“Just because you’re buying stock, doesn’t mean you’re an investor”

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Josh here – in the mid 1960’s, investors decided that there was a group of fifty growth stocks whose outlook was so bright that it didn’t matter what price you paid for them, as long as you were buying. By the early 70’s, they were learning a critical lesson about starting valuation – McDonalds, Coke and Procter & Gamble did indeed have a very bright future, but that didn’t prevent them from being cut in half. Investors in these names would have to wait for a decade or more to get back to even, despite having been right about the growth outlook.
Today’s enthusiastic buyers are wandering into a similar trap in many of today’s hottest growth stocks.

My friend Vitaliy Katsenelson wants to remind everyone that price matters and starting valuations will have an impact on an investors real returns over time. His excellent new post, about “one-decision stocks” can be read here.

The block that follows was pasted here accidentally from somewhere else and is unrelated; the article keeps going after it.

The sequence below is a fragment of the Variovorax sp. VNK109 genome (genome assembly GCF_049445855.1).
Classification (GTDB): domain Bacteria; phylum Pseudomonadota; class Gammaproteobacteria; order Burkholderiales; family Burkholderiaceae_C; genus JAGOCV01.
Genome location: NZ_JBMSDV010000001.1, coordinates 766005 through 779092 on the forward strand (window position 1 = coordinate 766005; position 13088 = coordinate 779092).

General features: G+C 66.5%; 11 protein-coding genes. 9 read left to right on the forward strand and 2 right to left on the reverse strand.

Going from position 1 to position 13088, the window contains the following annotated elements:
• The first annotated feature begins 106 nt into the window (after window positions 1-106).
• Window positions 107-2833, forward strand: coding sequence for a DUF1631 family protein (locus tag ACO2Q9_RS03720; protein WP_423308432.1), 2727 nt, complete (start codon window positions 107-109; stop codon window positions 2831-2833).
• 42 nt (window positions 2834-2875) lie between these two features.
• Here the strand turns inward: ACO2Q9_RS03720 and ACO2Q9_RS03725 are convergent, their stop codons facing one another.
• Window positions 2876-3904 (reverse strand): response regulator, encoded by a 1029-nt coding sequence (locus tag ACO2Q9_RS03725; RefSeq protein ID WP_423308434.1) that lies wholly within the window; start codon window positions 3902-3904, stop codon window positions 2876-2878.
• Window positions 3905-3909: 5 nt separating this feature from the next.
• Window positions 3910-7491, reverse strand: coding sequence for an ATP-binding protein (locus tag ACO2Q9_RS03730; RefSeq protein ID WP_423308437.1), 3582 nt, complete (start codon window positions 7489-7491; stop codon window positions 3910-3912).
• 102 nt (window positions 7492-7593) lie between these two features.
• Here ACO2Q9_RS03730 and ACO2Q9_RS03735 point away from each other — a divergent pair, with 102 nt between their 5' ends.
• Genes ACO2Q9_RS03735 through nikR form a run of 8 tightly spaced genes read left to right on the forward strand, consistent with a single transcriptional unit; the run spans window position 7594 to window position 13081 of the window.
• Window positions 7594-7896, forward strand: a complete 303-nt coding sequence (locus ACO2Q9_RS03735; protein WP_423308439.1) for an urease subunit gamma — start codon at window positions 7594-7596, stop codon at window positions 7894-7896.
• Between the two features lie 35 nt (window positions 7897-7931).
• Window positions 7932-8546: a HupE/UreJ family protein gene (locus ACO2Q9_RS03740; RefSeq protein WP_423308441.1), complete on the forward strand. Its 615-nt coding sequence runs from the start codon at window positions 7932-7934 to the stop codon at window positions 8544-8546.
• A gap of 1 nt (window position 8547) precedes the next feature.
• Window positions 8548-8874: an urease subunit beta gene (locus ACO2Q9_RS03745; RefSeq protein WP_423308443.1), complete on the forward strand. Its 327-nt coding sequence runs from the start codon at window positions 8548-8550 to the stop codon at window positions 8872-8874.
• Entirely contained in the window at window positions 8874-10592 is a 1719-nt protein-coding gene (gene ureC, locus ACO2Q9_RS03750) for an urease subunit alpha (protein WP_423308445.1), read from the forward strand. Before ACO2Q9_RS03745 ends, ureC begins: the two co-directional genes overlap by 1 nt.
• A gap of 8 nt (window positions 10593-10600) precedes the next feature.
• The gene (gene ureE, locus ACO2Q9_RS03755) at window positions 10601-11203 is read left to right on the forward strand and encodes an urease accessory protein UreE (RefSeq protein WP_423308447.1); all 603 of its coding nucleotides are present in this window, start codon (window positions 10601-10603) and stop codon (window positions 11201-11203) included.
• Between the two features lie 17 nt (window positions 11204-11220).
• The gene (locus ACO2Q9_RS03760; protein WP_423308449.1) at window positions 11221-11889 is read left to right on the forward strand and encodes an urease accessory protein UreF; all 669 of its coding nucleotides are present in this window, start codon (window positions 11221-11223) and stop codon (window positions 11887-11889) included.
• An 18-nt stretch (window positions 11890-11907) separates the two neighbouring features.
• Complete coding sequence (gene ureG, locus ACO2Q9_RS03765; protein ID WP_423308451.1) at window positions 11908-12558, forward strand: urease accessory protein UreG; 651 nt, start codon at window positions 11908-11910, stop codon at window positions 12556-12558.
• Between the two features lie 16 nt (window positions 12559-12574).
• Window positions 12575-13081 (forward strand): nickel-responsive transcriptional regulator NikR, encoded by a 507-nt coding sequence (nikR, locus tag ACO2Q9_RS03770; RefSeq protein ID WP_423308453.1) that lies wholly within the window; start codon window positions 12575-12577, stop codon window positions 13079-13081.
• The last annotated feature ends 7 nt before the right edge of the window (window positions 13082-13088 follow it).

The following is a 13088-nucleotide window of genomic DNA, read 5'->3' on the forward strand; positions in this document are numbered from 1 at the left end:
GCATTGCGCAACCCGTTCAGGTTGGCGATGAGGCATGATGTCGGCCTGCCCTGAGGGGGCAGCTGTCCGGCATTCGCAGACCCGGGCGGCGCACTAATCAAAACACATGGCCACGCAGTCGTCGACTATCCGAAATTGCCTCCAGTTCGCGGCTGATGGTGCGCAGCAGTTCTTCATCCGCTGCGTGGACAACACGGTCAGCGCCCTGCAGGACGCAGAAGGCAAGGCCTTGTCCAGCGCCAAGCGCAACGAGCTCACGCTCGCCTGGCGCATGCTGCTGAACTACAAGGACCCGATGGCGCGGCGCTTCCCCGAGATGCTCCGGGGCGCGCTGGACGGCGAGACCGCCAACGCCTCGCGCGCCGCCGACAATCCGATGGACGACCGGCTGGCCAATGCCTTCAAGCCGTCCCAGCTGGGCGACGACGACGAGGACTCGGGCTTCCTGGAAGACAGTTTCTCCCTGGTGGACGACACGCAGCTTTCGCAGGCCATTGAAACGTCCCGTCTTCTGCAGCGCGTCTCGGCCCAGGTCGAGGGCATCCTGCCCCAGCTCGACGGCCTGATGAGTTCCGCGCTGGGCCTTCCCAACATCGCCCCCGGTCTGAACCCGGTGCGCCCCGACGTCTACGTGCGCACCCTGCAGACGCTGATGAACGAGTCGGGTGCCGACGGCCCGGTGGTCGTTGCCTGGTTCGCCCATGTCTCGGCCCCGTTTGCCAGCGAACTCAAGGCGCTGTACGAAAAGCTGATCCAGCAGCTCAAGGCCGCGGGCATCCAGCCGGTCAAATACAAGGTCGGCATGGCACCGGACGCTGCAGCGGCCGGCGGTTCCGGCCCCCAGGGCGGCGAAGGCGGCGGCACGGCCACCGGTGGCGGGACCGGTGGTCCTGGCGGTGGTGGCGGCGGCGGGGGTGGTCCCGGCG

Vitaliy also talks about why the current stock market situation more closely resembles Bobby Fischer’s “random” chess than the centuries-old original game. We talk Warren Buffett, the problem with airline stocks, the growth vs value paradigm and a lot more.

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